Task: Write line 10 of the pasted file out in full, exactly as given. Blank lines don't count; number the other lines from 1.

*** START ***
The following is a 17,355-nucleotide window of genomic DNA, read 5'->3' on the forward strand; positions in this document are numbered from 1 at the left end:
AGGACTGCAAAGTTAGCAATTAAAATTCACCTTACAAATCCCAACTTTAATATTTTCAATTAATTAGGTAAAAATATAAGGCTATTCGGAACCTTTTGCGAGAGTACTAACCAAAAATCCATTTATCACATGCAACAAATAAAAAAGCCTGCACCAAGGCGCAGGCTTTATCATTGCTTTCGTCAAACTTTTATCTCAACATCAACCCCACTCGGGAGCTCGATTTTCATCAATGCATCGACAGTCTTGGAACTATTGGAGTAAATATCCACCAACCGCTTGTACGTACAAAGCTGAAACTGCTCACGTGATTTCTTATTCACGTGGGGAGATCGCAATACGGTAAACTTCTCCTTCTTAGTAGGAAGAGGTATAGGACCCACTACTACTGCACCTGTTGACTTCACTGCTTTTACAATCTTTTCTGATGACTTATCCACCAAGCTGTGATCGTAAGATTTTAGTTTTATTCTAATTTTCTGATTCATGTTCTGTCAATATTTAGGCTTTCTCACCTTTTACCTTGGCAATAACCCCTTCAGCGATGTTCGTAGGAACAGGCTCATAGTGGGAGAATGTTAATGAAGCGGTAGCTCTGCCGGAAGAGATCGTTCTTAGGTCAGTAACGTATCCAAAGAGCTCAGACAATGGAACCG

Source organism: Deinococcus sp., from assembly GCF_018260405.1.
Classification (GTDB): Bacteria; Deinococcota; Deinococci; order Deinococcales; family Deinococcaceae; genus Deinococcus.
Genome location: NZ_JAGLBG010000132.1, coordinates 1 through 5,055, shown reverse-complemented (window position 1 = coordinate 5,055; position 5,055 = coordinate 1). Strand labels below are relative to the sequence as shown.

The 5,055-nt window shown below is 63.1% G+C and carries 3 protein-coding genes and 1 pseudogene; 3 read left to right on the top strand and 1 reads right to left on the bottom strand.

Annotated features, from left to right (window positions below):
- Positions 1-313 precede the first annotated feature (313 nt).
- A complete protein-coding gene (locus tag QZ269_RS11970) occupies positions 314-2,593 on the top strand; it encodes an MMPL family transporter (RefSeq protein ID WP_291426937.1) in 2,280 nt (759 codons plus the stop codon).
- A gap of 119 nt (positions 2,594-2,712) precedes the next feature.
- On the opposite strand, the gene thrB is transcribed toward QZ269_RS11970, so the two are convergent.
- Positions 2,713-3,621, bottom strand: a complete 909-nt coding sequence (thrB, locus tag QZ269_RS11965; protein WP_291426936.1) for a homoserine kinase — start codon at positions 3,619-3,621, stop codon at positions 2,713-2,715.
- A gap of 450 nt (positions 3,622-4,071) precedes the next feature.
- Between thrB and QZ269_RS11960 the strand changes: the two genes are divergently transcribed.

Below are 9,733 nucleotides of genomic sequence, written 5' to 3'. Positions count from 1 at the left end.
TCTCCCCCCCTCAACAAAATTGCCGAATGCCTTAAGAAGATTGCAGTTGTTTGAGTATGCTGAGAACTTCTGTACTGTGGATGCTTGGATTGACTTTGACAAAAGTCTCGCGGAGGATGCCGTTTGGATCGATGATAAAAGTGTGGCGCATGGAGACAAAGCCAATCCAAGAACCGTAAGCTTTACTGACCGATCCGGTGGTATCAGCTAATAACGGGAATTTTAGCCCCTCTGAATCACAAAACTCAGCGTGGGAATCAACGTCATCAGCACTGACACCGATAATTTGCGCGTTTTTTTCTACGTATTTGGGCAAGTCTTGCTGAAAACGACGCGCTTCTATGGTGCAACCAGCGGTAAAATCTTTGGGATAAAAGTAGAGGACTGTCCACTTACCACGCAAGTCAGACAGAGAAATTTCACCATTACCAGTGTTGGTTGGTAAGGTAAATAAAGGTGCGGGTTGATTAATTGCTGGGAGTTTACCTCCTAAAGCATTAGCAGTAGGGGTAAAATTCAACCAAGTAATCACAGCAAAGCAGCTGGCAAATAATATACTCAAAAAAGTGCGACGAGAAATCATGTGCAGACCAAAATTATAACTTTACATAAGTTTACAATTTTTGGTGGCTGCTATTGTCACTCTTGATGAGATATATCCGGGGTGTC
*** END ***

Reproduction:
- A gap of 119 nt (positions 2,594-2,712) precedes the next feature.